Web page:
How to Identify and React to Addiction Triggers
Addiction triggers are people, places, or events that remind us of a reason we often used to drink or use drugs. Whether it's booze on New Years, a cigarette to relieve stress when stuck in traffic, or compulsive eating at a party to soothe social anxiety, all addicts have triggers. These memories don't necessarily cause us to drink or use, but they remind us of the elation or release we previously felt when drinking or using. This simple two-step process for identifying and reacting to addiction triggers was very helpful to me in early sobriety. (If it doesn't resonate with you, check out our other post on 5 Ways to Approach Triggering Emotions.)
How To Identify Your Addiction Triggers
Identifying your addiction triggers is really just as simple as making a list. If you've ever tried to quit an addiction before, you will probably remember the moments when you gave in to the struggle. What were your reasons? When did a drink or a drug seem most necessary? Reflect on the justifications you used to decide to "just have one" drink or cigarette, etc.
When I made my first list of addiction triggers, I had never tried to quit drinking before -- but I knew exactly when I craved drinks the most:
- De-stressing after work
- While eating dinner
- At a barbeque
- At a baseball game
- Before going out with friends
- Friday and Saturday nights
- Valentine's Day
- When overtired or depressed
- Playing pool
- Birthday parties
- When I had nothing else to do (boredom)
- When driving home from work and I passed the liquor store on the corner
These were all moments when the addict side of my brain craved and justified my need for a drink. Some were dramatic moments -- full of people, expectations, and challenges, but most were mundane, daily occurrences.
Reacting to Addiction Triggers
My counselors in rehab said that being aware of my triggers was only half the battle. I also had to create plans for avoiding those situations, or methods of dealing with cravings when already in those situations. Most of the time, the solution didn't matter to them, as long as it wasn't drinking.
Look for solutions that alleviate the primary feeling behind the trigger. For instance, I discovered that talking to a friend or a therapist was very effective at relieving stress related to feeling lonely.
Try writing out the trigger, feeling, and solution in this format, like I did:
Trigger > Your Feelings > Solution
- De-stressing after work > Anger, Loneliness, Fatigue > Call a friend
- While eating dinner > Loneliness, Fatigue > Drink a fruit spritzer
- At a barbeque > Anxiety > Keep a non-alcoholic drink in hand at all times
- At a baseball game > Anger, Hunger, Thirst > Keep score
- Before going out with friends > Anxiety > Do a game night at home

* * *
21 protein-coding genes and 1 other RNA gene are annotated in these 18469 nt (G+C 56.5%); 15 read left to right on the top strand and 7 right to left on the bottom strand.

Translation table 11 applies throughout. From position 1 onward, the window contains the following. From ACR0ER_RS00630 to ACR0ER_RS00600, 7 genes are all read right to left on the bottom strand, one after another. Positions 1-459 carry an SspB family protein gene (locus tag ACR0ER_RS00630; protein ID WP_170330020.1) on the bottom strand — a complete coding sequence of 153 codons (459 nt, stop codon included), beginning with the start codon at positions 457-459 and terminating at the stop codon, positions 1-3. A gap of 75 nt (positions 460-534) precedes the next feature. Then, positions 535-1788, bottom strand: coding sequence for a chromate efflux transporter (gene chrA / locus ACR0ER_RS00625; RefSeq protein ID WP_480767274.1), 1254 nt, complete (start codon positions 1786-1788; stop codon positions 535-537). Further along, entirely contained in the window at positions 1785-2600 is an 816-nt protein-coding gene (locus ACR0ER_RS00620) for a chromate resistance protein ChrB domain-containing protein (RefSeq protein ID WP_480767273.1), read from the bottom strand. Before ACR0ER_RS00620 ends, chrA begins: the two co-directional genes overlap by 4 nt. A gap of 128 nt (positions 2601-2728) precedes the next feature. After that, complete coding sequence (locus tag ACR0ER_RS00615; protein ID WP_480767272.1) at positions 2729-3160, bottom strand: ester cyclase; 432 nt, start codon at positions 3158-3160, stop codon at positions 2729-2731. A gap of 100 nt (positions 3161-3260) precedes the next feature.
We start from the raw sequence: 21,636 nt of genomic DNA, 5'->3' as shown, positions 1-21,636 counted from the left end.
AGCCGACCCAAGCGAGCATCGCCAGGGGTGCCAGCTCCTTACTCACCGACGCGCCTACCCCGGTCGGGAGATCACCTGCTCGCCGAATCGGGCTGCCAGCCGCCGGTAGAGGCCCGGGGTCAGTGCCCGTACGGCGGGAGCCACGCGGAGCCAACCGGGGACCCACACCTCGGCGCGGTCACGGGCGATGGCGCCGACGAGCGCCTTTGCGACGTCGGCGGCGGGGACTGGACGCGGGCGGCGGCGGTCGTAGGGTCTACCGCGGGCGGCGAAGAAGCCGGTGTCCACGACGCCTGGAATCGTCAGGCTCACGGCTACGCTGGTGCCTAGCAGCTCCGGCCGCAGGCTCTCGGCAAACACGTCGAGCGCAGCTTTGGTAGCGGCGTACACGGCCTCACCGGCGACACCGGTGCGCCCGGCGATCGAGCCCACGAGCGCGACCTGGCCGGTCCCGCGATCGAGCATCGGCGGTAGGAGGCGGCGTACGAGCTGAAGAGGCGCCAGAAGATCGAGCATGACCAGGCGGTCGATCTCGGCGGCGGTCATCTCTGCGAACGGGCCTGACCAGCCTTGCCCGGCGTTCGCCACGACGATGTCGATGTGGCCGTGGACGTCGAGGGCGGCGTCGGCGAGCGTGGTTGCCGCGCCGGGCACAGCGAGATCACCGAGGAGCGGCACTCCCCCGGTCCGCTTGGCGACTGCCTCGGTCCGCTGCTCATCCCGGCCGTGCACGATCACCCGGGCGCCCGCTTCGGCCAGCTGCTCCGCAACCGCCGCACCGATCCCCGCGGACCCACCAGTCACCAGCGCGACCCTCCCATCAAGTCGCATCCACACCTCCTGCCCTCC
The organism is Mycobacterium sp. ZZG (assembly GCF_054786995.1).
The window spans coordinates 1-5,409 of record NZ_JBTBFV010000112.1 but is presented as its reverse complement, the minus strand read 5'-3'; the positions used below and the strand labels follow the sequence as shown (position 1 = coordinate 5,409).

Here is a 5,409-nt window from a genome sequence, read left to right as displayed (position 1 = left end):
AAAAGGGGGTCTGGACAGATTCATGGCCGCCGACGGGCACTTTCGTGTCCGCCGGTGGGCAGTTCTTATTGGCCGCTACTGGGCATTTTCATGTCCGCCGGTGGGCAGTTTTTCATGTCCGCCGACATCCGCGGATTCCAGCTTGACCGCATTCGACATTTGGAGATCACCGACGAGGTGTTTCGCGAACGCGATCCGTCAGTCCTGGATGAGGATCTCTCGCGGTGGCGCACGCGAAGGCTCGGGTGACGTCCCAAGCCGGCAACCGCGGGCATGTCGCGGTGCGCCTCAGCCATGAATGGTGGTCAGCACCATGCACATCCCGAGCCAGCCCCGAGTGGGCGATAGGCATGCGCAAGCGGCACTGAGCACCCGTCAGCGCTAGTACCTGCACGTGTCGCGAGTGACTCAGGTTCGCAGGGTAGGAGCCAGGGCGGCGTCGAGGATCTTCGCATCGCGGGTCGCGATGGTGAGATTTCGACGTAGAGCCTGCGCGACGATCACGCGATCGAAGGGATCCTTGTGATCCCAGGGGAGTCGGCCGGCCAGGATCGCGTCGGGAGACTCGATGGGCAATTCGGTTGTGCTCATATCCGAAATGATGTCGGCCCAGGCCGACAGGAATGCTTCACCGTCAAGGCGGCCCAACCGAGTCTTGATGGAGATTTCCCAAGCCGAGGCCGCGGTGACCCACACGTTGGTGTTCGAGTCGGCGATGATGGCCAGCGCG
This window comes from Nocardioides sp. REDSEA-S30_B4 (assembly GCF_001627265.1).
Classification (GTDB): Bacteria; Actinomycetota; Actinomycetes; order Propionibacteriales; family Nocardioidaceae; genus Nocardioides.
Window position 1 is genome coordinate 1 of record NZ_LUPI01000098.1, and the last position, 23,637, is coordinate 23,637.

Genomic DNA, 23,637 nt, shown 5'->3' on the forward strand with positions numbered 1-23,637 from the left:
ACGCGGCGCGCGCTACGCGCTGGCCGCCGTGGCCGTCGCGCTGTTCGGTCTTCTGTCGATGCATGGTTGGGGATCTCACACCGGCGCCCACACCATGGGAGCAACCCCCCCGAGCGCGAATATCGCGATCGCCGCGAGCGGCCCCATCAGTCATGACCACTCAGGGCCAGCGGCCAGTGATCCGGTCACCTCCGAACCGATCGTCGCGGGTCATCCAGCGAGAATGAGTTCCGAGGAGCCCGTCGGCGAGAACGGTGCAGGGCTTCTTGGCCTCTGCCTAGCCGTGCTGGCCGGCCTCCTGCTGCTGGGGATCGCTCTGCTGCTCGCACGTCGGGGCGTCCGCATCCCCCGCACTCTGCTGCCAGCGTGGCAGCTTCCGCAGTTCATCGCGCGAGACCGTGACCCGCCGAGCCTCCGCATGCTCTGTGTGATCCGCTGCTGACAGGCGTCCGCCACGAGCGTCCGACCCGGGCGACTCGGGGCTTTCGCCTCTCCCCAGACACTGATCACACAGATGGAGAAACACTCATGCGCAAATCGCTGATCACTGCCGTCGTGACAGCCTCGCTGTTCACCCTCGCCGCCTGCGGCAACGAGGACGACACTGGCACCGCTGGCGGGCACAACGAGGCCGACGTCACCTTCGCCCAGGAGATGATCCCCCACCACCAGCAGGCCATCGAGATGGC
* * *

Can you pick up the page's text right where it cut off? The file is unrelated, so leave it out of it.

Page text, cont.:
- Friday and Saturday nights > Loneliness > Go to a movie or self-help group meeting
- Valentine's Day > Loneliness > Call a friend or family member
- When overtired or depressed > Anger, Loneliness, Fatigue > Write in a journal or take a nap
- Playing pool > Anxiety > Keep a non-alcoholic drink in hand at all times
- Birthday parties > Anxiety > Offer to help the host
- Weddings > Anxiety, Loneliness > Bring a sober friend as your date
- When I'm bored > Loneliness > Pick up a new hobby: reading, painting, exercise
- Passing the liquor store on my way home from work > Fatigue > Take a different route
The goal was simply to train my brain to think of new or different different solutions. This skill taught me to recognize other ways of dealing with stressful situations. We are rapidly approaching the holiday season where stress is as abundant as gifts and holiday sales. This brief exercise and this article on five ways to manage holiday stress can help you come up with healthy solutions.
It is okay to admit that you have addiction triggers and to identify them. Admission does not make you weaker or less capable of maintaining sobriety. In fact, it has the opposite effect. Acknowledging your addict mindset and calling attention to it takes away some of the power it holds over you. This is the basic premise of 12-step recovery programs and support groups.
In fact, the times I most desperately want a drink are the ones when it is most important for me to raise my hand and ask for help. By admitting that I crave alcohol, the grip in my chest lessens and I can begin to recognize what feelings are present and driving that desire. Only then, will I be able to step out of my addict mindset.
Doyle, B. (2014, November 20). How to Identify and React to Addiction Triggers, HealthyPlace. Retrieved on 2020, February 24 from https://www.healthyplace.com/blogs/debunkingaddiction/2014/11/how-to-identify-and-react-to-triggers
Author: Becky Doyle
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